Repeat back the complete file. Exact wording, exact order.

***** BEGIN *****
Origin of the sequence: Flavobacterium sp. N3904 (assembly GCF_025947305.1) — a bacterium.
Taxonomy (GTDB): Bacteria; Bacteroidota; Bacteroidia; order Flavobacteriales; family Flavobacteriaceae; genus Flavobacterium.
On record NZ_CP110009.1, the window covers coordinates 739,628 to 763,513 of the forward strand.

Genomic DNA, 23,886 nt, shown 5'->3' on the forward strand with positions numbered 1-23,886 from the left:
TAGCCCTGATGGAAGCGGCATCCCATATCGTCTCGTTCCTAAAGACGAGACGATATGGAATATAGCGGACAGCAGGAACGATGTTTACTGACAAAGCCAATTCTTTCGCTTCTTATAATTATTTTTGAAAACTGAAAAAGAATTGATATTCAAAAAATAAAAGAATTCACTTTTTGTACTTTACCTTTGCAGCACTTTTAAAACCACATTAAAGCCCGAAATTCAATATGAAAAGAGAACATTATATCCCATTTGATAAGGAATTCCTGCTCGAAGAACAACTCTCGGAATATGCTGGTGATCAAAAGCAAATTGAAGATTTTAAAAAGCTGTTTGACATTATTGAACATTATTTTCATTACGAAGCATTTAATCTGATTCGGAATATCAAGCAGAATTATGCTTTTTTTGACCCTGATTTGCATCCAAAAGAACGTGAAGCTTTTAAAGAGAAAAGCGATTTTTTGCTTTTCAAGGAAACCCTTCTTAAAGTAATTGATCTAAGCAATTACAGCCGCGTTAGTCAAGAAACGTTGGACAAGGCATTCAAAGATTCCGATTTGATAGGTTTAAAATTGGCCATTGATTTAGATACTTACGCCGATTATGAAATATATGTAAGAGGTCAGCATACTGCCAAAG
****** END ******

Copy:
Origin of the sequence: Flavobacterium sp. N3904 (assembly GCF_025947305.1) — a bacterium.
Taxonomy (GTDB): Bacteria; Bacteroidota; Bacteroidia; order Flavobacteriales; family Flavobacteriaceae; genus Flavobacterium.
On record NZ_CP110009.1, the window covers coordinates 739,628 to 763,513 of the forward strand.

Genomic DNA, 23,886 nt, shown 5'->3' on the forward strand with positions numbered 1-23,886 from the left:
TAGCCCTGATGGAAGCGGCATCCCATATCGTCTCGTTCCTAAAGACGAGACGATATGGAATATAGCGGACAGCAGGAACGATGTTTACTGACAAAGCCAATTCTTTCGCTTCTTATAATTATTTTTGAAAACTGAAAAAGAATTGATATTCAAAAAATAAAAGAATTCACTTTTTGTACTTTACCTTTGCAGCACTTTTAAAACCACATTAAAGCCCGAAATTCAATATGAAAAGAGAACATTATATCCCATTTGATAAGGAATTCCTGCTCGAAGAACAACTCTCGGAATATGCTGGTGATCAAAAGCAAATTGAAGATTTTAAAAAGCTGTTTGACATTATTGAACATTATTTTCATTACGAAGCATTTAATCTGATTCGGAATATCAAGCAGAATTATGCTTTTTTTGACCCTGATTTGCATCCAAAAGAACGTGAAGCTTTTAAAGAGAAAAGCGATTTTTTGCTTTTCAAGGAAACCCTTCTTAAAGTAATTGATCTAAGCAATTACAGCCGCGTTAGTCAAGAAACGTTGGACAAGGCATTCAAAGATTCCGATTTGATAGGTTTAAAATTGGCCATTGATTTAGATACTTACGCCGATTATGAAATATATGTAAGAGGTCAGCATACTGCCAAAG